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The stylish new Ford Kuga, slated for eventual release in Australia, and possibly to be built here, has just gone to the top of its class in the latest round of EuroNCAP safety testing.

The Kuga, which Ford calls a compact crossover, but which EuroNCAP places in its small off-road 4×4 class has scored a maximum five stars for adult occupant protection, four stars for child occupant protection and three stars for pedestrian protection.
That last star for the pedestrians means it’s pipped the just released Volkswagen Tiguan from the top spot in the class.

kuga pole crash


“The Ford Kuga joins a portfolio of cars that is recognised for high safety standards and performance,” said Joe Bakaj, Vice President, Global Product Programs, Ford Motor Company and Vice President, Product Development, Ford of Europe.

“The tests performed by Euro NCAP are further validation of our own rigorous testing procedures and internal results and convey a compelling message to Kuga customers from a highly respected and impartial organisation.”

Ford says high safety targets were a priority for the Kuga development and engineering teams.

And the company says the basis for the Kuga’s safety is Ford’s Intelligent Protection System (IPS), combining a body structure optimised for strength and crashworthiness with state-of-the-art restraint equipment, plus driver aids that maintain control of the car and features that lessen the likelihood of injuries in an impact.

Ford’s comprehensive IPS for the Kuga includes a total of six airbags, including front and side airbags for front seat occupants plus head and shoulder curtain airbags covering the first and second rows of seats, supplemented by the use of anti-submarining seats with height adjustable headrests for all passengers.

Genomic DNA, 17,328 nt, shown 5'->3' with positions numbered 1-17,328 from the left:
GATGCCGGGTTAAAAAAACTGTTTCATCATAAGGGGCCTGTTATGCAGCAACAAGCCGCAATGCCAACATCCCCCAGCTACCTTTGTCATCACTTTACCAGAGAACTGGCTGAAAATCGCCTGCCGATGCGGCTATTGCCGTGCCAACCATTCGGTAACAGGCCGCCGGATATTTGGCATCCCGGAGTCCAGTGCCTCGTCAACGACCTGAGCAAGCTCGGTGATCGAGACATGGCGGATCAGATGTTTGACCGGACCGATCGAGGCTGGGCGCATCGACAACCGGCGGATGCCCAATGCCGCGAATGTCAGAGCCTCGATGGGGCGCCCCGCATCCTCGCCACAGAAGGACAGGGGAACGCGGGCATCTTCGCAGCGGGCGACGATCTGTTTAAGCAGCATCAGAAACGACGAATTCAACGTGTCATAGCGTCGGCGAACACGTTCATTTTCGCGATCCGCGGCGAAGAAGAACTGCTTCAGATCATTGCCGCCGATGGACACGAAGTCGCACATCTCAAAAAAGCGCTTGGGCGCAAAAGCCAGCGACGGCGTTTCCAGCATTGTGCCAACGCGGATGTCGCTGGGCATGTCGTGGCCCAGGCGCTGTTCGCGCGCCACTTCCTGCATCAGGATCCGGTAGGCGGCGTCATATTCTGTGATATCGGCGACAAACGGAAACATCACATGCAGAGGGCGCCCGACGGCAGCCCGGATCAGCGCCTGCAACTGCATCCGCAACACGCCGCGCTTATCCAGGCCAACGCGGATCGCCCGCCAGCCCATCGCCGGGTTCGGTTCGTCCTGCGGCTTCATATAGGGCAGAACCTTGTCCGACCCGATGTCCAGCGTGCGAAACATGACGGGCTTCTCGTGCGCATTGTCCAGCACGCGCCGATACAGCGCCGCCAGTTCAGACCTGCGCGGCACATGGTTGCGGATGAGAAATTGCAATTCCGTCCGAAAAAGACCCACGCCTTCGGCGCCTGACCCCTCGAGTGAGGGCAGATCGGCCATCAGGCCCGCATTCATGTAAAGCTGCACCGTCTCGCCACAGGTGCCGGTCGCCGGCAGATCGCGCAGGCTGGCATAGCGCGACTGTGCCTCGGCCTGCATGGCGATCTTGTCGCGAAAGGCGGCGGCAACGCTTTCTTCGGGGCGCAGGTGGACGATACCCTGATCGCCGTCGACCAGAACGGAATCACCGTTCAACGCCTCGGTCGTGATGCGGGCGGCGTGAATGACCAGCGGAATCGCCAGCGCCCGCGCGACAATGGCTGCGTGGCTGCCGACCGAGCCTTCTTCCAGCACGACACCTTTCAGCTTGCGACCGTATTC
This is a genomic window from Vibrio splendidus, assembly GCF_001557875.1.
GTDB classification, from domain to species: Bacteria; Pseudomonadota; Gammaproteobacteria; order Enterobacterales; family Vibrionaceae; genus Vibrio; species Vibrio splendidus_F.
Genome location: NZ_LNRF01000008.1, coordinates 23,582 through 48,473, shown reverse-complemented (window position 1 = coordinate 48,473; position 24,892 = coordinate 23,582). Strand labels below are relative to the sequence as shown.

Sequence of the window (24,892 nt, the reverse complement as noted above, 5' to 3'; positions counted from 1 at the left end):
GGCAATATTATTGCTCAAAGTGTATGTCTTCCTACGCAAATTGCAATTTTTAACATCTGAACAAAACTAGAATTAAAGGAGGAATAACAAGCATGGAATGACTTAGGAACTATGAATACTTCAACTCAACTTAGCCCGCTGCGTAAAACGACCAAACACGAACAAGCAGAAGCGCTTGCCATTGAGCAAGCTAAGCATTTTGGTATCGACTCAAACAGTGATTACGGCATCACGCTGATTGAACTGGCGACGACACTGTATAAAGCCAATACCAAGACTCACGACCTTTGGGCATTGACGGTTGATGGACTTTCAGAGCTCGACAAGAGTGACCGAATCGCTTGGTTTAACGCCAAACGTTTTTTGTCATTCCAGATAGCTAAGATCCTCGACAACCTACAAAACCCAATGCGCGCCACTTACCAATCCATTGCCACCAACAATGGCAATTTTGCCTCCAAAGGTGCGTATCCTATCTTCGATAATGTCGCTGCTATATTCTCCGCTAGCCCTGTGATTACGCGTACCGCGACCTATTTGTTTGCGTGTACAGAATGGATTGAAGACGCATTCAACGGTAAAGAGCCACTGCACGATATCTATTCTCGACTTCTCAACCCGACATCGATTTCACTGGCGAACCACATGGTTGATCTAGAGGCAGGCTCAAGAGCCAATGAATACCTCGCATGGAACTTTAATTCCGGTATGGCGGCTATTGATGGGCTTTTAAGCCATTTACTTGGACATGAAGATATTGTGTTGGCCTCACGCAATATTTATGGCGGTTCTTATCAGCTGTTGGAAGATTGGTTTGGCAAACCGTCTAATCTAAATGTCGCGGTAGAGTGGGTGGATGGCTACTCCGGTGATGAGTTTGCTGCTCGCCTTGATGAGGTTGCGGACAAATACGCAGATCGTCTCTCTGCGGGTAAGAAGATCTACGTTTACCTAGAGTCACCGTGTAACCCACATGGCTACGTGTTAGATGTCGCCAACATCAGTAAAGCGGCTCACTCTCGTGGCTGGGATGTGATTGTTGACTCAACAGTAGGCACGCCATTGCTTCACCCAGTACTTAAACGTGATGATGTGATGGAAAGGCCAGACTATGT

In addition front seats are also equipped with pyrotechnic safety belt pre-tensioners and load limiters.

EuroNCAP wasn’t entirely flattering about the Ford saying, “the passenger compartment remained stable in the impact.

“However, there was insufficient pressure in the driver’s airbag to prevent the head from bottoming it out and contacting the steering wheel.

“The knees and femurs of the front seat passengers were well protected and Ford showed that a similar level of protection would be provided for occupants of different sizes or those sat in different positions.”

KUGA DRIVER


EuroNCAP added that the Kuga scored maximum points for its performance in the side impact and pole tests.

Ford points out that the Kuga also has an array of active safety equipment including ABS, ESP, traction control, electronic brake-force distribution and electronic brake assist.
The Kuga, which is built on the same platform as the Ford Focus, which will begin manufacture in Australia in 2011, is powered by a 2.0-litre turbo-diesel engine in Europe.

Ford Australia President Bill Osborne has already said that the Kuga, like all Focus derivatives, is a possibility for Australian production once the local factory begins building the Focus.






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